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A Rustle in the Underbrush

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 Beleriand, First Age 4650

20 miles out from the Avarin settlement of Burnt Tree

Three days ago, they came on the bodies of the lost hunters from their village. The orcs sent by Morgoth killed like no beast ever did: beheading, slicing off hands and feet, or taking out the eyes: defilements meant to terrify the Elves and fill them with sorrow.

Not all the lost warriors were even accounted for. There were fewer dead here than the number of those who went out together, a week past.

And Hwindi felt something even worse than sorrow: it was shame. For what the orcs did left him full of fear and disgust at the once-fair forms of his own comrades. He wanted to run away and leave them, to scrape the images of horror from his mind. It was only the courage of Qwena, his spear-sister, that prevailed, so that they stayed and performed the rituals of the dead, singing the songs of memory and burying them properly.  

Now he walked his own forest differently, listening not only for the signs of dangerous beasts such as  wolves and shadowcats, but ever fearing that the agents of the Enemy might be near. Hwindi knew that many of the others were also changed; they flinched easily, and tried not to show it.

Near sundown, they spotted the smoke; just a small smudge rising above the trees. They crept close on their bellies, close enough to see that it was a campfire. Around it were the silhouettes of a dozen dark forms, some seated on the ground, a few leaning on spears. They could hear low voices.

Qwena gestured silently for half their group to circle around to the other side of the clearing. Another hand gesture: wait for my whistle .

"We must attack first," hissed Twan.

"But what are these?" whispered Qwena. "They seem smaller."

"Yes, but that could be a trick; who knows what powers they may have."

Abruptly, from the other side of the clearing, an arrow flew, and one of the figures around the fire went down hard, with a pained cry. Hwindi realized that someone in their group had begun the attack without waiting. It was clear what they must do. They leaped to their feet and rushed the foes.  

To their shock, those around the fire ran from them at once with shouts of dismay, scattering into the woods.

Hwindi found himself standing over the bodies of three who were already dead on the ground, killed by the first arrows and their initial rush.

The one he was looking at . . . had a face like a person.  There were no fangs or tusks, no distortion of the features of the face, no fixed snarl, such as he had seen on dead orcs.  It had pale skin, and long brown hair tied into many braids. Strange to say, there was hair on the lower half of the face, around the mouth and chin. Its eyes were half-closed, and with a strange queasy acuity he noticed that its eyes were also brown, with long eyelashes.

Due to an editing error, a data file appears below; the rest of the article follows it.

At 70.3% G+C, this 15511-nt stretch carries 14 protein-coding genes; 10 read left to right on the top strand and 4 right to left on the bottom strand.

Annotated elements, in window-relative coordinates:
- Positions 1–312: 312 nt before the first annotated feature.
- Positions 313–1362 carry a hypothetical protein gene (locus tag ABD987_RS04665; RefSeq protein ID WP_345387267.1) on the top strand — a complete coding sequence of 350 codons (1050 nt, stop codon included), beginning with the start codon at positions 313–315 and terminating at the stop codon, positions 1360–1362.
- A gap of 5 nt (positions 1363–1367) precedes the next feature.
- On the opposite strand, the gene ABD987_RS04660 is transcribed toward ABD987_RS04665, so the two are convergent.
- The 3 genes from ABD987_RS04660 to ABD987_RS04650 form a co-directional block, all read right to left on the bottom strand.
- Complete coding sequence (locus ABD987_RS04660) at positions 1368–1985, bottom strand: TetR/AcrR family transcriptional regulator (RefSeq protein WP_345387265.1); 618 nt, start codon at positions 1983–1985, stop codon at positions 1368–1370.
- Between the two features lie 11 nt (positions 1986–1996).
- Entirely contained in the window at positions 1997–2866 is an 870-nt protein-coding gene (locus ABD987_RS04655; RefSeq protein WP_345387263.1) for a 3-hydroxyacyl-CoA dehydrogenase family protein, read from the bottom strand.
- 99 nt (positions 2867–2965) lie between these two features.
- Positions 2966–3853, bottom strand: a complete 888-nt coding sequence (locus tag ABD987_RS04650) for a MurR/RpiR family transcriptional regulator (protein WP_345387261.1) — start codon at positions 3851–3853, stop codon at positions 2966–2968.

The creature was only about four feet in length. It had on ragged clothing made of animal skin.  But its hands, his hands, were just . . .  small hands. No talons.

Overturned wooden bowls of cooked roots were scattered around the fire. Dropped spears. No prisoners. Not the half-gnawed bones of an orc-camp; the only blood was still wet, fresh.

The rest of the patrol came back. They had slain several more of the  . . . things, in the forest.  One Elf had been wounded in the leg by a spear when one of the creatures turned at bay.  

Qwena instructed them to wrap one of the bodies in a cloak and bring it with them. 

They returned to their village. They laid their burden down in front of their Wise Woman, and told her about the events of the patrol. Gently, the Wise Woman removed the clothes from the body. 

Under the lamplight of their own lodge, they could see more clearly. It seemed now just to be a small male body. A little strange:  differently proportioned, squatter, than their own.  And more hair again, on the chest, and by the male part. Different ears. The soles of his feet had the calluses that come from going often barefoot, like their own feet had.

A strange appearance; but not so strange that they did not recognize what they were seeing. 

They looked at one another with dismay. They had no words for this; no legends and no lore; nothing like it had happened to them before, and they had never heard tell of such a thing.

The Wise Woman sighed.  "I want you to listen carefully to me, for it is possible we will meet more of these in the future."

She pointed to them. "You were hunting. The forest was especially dark that night, the sky clouded. You heard rustling, and loosed your arrows, thinking you heard some unseen beasts. That is how this happened." 

"But," said Hwindi, much daring. "They had clothing, and spears, and made fire; used their hands like ours.  They were speaking to one another. How can we say that . . ." 

The Wise Woman looked at him steadily. "You were hunting. You thought you heard  wild beasts. You did not see clearly. It was an error." 

He nodded dumbly. 

"I will bury the body," she said.  "Qwena, help me."

He saw them carry it out to the edge of the village; and he heard them sing a low song, out in the dark, beyond where the lamplight ended.

Over the next week, Hwindi listened as his own voice and those of his comrades told their story.   We were hunting, and we thought they were some strange beasts. Most of the village did not even see the bodies. It does not sound so much like a lie, without that.